AGAIN AND AGAIN
‘Death Traps’: Branson Tragedy Isn’t First Deadly Duck Boat Accident
The amphibious boats, which date back to World War II, have a history of fatal accidents—including one 1999 incident in Arkansas that left 13 people dead.
Seventeen people, including children, perished when a duck boat capsized in a lake near Branson, Missouri, Thursday night—the deadliest disaster of its kind since 1999, when the Miss Majestic sank in Arkansas, killing 13 passengers.
“Duck boats are death traps,” Andrew Duffy, a lawyer whose firm handled two cases related to duck-boat fatalities in Philadelphia, told the Associated Press. “They’re not fit for water or land because they are half car and half boat.”
Around 7 p.m. Thursday, the doomed duck boat was carrying 29 passengers and two crew members when stormy weather swept over the area, turning what had been a calm pleasure cruise on Table Rock Lake into a fight for survival. Two vessels operated by Ride the Ducks, a Branson-based tour operator, were soon hit with 3-foot waves and 65-mph winds, The Kansas City Star reported.
Harrowing video footage of the disaster shows one of the duck boats getting pummeled by wind and waves, then eventually capsizing and slowly sinking in 40 feet of water. It eventually ended up about 80 feet below the surface.
“They’re all hanging on for dear life in here, too, you know it,” an onlooker says during the video.
Fourteen people managed to make it to safety after the amphibious vessel capsized. The passengers were adults and children, ranging in age from 1 to 70, according to Missouri State Highway Patrol Sgt. Jason Pace. It’s unclear if they were wearing life vests at the time.
“We are deeply saddened by the tragic accident that occurred this evening at Ride The Ducks Branson,” said a Ride the Ducks spokesperson.
A couple aboard a showboat on the lake witnessed the incident and told The Kansas City Star they saw an unconscious woman float to the top of the water after the boat sank.
“She was pregnant,” Trent Behr told the newspaper.
In the wake of the tragedy, Ride the Ducks stressed that the safety of its guests and employees is a “number one priority.” But the company, which also operates in Georgia and Pennsylvania, has a history of fatalities on land and water.
In 2010, two Hungarian tourists drowned aboard a Philadelphia duck boat after the vehicle hit a barge on the Delaware River, The Philadelphia Inquirer reported. In 2015, a duck boat driving on a Center City street in Philadelphia struck a 68-year-old woman, crushing her to death.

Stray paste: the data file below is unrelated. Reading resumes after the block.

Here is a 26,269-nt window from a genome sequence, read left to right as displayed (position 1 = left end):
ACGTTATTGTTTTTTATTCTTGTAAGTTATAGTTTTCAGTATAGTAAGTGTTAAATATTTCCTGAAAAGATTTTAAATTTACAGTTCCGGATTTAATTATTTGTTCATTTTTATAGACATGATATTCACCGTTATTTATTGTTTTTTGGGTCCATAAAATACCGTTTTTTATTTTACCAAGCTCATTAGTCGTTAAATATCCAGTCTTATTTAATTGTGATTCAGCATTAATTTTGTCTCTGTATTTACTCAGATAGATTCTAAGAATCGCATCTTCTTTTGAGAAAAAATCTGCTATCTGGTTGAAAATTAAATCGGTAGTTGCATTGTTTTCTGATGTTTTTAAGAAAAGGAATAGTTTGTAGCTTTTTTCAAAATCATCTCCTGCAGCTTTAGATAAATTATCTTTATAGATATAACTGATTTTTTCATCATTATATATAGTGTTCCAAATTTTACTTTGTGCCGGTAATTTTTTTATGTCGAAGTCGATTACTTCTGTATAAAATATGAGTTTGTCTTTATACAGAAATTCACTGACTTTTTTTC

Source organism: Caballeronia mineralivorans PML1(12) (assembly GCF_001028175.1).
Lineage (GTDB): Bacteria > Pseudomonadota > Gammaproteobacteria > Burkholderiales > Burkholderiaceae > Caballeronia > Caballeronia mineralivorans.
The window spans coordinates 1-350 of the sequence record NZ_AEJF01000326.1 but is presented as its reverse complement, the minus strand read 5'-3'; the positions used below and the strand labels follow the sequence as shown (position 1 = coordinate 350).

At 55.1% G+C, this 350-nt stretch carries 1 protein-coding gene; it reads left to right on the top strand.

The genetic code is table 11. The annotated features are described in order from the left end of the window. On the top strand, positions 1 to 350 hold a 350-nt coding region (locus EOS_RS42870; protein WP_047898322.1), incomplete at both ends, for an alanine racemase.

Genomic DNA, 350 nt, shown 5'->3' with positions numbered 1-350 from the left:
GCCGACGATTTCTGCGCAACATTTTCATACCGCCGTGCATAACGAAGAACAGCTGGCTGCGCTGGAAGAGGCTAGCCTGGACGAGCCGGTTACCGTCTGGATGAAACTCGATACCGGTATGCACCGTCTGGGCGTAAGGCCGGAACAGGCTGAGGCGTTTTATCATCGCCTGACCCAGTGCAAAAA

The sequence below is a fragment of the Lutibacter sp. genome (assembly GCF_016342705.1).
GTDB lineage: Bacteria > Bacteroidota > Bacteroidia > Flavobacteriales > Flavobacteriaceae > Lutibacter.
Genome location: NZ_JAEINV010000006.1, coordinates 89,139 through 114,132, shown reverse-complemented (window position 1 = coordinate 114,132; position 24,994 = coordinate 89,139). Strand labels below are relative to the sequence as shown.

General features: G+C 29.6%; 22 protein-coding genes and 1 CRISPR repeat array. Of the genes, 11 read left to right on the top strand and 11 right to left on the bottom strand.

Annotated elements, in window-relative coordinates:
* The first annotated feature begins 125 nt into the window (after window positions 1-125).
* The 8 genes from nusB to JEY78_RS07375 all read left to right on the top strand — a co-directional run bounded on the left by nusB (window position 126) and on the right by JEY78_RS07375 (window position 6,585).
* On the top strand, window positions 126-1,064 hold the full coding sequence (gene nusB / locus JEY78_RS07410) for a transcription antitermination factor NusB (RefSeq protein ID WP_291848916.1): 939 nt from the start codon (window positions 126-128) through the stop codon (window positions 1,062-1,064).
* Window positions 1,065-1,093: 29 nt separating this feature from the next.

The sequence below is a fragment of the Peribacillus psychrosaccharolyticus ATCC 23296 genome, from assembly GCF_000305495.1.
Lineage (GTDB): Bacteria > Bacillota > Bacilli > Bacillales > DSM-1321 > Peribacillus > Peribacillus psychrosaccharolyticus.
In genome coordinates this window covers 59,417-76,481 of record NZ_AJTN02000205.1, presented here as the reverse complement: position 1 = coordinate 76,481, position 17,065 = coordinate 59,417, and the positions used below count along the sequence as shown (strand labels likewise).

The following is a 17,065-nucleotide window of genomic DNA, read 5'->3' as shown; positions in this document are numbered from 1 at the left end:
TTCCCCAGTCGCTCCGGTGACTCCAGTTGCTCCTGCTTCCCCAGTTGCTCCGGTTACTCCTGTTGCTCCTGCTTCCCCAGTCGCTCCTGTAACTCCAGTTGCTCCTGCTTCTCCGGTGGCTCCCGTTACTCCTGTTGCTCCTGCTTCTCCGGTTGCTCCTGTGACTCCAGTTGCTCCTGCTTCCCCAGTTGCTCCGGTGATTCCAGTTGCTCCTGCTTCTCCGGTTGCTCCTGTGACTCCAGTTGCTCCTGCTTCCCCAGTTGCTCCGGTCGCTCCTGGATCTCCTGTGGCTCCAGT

The victims’ families filed wrongful death lawsuits against Ride the Ducks and its parent company, Herschend Family Entertainment. The litigation resulted in a $17 million settlement for the Hungarians and a $15 million settlement for the pedestrian.
The lawyer behind those lawsuits, Robert Mongeluzzi, told The Kansas City Star that duck boats should be banned indefinitely. “They kill on land and they kill on sea,” Mongeluzzi said.
“It’s sort of like getting out of an airplane,” Robert Mongeluzzi told the newspaper. “This is not an open-sided boat where everybody can just pitch themselves over the side readily.”
Canopies are a key feature of duck boats, and the National Transportation Safety Board issued a warning about them after the 1999 incident in Hot Springs, Arkansas. Survivors of that accident on Lake Hamilton said it took 15 seconds to a minute for the boat to sink. Six passengers survived, and the NTSB concluded the vehicle was faulty before the incident.
“If the vehicle had not had a canopy, the passengers would not have had a barrier to vertical escape,” the NTSB said in a report. “They would not have been trapped inside the vehicle, and fewer passengers might have been killed. The Safety Board therefore concludes that the canopy on the Miss Majestic was a major impediment to the survival of the passengers.”
The report recommended that a form of backup buoyancy be added to all duck boats, and that canopies be removed from vessels that lack the extra buoyancy. But the NTSB can only make recommendations to the Coast Guard, which oversees all nationwide water travel.
“The problem with canopies is that if you are wearing your life preserver and there is a canopy and the boat capsizes then, the floatation device will take you up in the canopy, pinning you inside the vessel,” Mongeluzzi told The Kansas City Star. “If you don’t wear your life preserver, then you don’t have the floatation to get to the surface if the boat sinks.”
Duck boats, which have become a hit with tourists, weren’t created for recreational use. During World War II, General Motors invented the DUKW vehicle, essentially a boat with wheels, to transport supplies from sea to land in war-torn Europe, according to CityLab.
Two Wisconsin men turned the war relic into a gimmicky attraction, and duck-boat tours soon spread to Boston and other cities during the second half of the 20th century.